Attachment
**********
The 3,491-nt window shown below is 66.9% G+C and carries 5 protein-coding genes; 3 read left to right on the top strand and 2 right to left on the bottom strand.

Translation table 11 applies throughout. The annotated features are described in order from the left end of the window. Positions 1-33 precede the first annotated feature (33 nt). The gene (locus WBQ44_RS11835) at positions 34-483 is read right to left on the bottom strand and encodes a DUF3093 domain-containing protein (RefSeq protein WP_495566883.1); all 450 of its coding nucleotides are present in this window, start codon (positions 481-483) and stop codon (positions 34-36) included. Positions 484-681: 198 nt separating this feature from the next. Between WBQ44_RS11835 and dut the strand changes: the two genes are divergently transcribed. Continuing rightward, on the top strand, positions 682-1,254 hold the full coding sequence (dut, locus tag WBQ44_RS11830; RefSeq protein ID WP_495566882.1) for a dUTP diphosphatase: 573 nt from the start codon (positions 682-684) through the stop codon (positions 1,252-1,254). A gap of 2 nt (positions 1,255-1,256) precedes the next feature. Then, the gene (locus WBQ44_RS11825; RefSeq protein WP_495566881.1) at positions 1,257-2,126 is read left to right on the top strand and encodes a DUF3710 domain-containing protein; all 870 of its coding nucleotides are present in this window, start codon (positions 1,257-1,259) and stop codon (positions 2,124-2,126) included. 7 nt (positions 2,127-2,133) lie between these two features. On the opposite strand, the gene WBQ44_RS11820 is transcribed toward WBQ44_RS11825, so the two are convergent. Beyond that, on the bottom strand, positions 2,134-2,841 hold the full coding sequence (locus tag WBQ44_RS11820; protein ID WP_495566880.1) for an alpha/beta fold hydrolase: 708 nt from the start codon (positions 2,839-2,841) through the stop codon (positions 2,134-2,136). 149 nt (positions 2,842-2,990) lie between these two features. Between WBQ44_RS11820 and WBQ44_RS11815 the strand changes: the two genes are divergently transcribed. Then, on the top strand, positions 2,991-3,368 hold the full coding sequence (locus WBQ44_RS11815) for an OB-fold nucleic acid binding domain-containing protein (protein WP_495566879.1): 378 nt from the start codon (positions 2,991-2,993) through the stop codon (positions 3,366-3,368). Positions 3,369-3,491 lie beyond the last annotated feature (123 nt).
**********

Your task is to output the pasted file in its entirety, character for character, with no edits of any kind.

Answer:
The 3,491-nt window shown below is 66.9% G+C and carries 5 protein-coding genes; 3 read left to right on the top strand and 2 right to left on the bottom strand.

Translation table 11 applies throughout. The annotated features are described in order from the left end of the window. Positions 1-33 precede the first annotated feature (33 nt). The gene (locus WBQ44_RS11835) at positions 34-483 is read right to left on the bottom strand and encodes a DUF3093 domain-containing protein (RefSeq protein WP_495566883.1); all 450 of its coding nucleotides are present in this window, start codon (positions 481-483) and stop codon (positions 34-36) included. Positions 484-681: 198 nt separating this feature from the next. Between WBQ44_RS11835 and dut the strand changes: the two genes are divergently transcribed. Continuing rightward, on the top strand, positions 682-1,254 hold the full coding sequence (dut, locus tag WBQ44_RS11830; RefSeq protein ID WP_495566882.1) for a dUTP diphosphatase: 573 nt from the start codon (positions 682-684) through the stop codon (positions 1,252-1,254). A gap of 2 nt (positions 1,255-1,256) precedes the next feature. Then, the gene (locus WBQ44_RS11825; RefSeq protein WP_495566881.1) at positions 1,257-2,126 is read left to right on the top strand and encodes a DUF3710 domain-containing protein; all 870 of its coding nucleotides are present in this window, start codon (positions 1,257-1,259) and stop codon (positions 2,124-2,126) included. 7 nt (positions 2,127-2,133) lie between these two features. On the opposite strand, the gene WBQ44_RS11820 is transcribed toward WBQ44_RS11825, so the two are convergent. Beyond that, on the bottom strand, positions 2,134-2,841 hold the full coding sequence (locus tag WBQ44_RS11820; protein ID WP_495566880.1) for an alpha/beta fold hydrolase: 708 nt from the start codon (positions 2,839-2,841) through the stop codon (positions 2,134-2,136). 149 nt (positions 2,842-2,990) lie between these two features. Between WBQ44_RS11820 and WBQ44_RS11815 the strand changes: the two genes are divergently transcribed. Then, on the top strand, positions 2,991-3,368 hold the full coding sequence (locus WBQ44_RS11815) for an OB-fold nucleic acid binding domain-containing protein (protein WP_495566879.1): 378 nt from the start codon (positions 2,991-2,993) through the stop codon (positions 3,366-3,368). Positions 3,369-3,491 lie beyond the last annotated feature (123 nt).